Corruption in N. Korean Military Makes China Border Porous

Corruption is so rampant in the North Korean military that the nation’s border with China can be crossed by anyone with the money to bribe border guards, according to a report released Thursday by the S. Korean Institute for National Security Strategy.

Border guards can be bribed to allow defectors to cross into China for 1,000 yuan or $40, said the Institute’s Koh Jae-hong. The guards will even carry the elderly across the river on their backs for $60.

“In Hoeryong, North Hamgyong Province, a senior security official took a bribe to erase CCTV footage of someone fleeing the North,” Koh told Chosun Ilbo.

Bribes can even get soldiers to offer up secret military files, the report says. Among sensitive data obtained from N. Korean officers through bribery include wartime contigency plans, orders issued by the supreme command and electronic warfare guidelines. The information is typically sold for between tens and hundreds of millions of N. Korean won to information traders who work along the Chinese border, said Koh.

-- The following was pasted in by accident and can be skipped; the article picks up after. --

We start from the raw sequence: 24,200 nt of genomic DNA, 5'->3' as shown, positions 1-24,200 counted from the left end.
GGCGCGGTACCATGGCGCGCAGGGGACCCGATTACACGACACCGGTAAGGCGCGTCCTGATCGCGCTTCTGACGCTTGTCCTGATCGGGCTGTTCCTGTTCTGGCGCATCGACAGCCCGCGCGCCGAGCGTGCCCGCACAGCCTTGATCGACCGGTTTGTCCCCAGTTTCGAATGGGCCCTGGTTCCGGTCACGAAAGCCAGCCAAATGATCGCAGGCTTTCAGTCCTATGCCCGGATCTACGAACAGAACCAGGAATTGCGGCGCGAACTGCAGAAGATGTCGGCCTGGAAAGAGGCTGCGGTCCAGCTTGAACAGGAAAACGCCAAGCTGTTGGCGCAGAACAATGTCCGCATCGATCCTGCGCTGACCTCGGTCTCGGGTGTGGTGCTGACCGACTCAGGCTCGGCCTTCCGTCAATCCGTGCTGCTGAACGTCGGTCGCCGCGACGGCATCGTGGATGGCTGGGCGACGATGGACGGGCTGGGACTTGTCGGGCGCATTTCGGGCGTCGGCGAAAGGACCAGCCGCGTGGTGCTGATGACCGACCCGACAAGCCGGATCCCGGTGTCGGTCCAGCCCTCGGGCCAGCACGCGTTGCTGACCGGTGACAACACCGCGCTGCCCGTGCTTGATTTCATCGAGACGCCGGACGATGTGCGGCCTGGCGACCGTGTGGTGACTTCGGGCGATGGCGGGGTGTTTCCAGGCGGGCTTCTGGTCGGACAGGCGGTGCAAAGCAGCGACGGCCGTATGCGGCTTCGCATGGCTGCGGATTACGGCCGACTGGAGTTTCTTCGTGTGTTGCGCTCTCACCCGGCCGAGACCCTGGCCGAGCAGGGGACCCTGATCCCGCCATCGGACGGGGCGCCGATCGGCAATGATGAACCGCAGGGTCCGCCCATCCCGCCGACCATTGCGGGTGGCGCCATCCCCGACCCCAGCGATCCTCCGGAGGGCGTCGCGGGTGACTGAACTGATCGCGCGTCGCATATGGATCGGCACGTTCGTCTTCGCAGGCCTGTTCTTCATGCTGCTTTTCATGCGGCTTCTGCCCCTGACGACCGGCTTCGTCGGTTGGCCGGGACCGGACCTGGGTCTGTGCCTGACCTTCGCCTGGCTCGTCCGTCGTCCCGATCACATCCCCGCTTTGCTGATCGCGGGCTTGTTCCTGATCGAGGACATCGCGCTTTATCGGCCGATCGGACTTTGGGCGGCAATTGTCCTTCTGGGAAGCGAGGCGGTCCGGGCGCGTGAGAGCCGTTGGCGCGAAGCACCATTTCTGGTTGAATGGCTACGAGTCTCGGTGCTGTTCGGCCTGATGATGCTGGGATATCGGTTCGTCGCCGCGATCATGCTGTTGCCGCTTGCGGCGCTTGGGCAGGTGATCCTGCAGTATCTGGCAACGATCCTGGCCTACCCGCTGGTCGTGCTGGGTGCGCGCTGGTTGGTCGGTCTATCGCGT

Under currently prevailing exchange rates, it takes about 130 N. Korean won to buy 1 US dollar.

The soldiers who accept the bribes commonly kick up the money to their superior officers to secure easier shifts or furloughs. To secure a 15-day leave soldiers would otherwise have to offer their superiors 100 kg (220 pounds) of corn. Soldiers from wealthy families pay $1,000 to $2,000 to secure leaves of up to a year.

The soldiers themselves often pay 200,000 N. Korean won to be assigned to a unit stationed along the Chinese border because of the lucrative opportunities to earn money by taking bribes. The amount is the equivalent of between seven and 10 years’ worth of for the average solder. An Army captain is paid about 3,000 won a month, according to Koh.

The tens of thousands of N. Koreans who annually cross into China — either to make illicit trading profits or on their way to a new life in S. Korea —  present such lucrative opportunities for the soldiers stationed along the 820-mile border that the military would be loathe to see political developments that could open the border to legal crossings.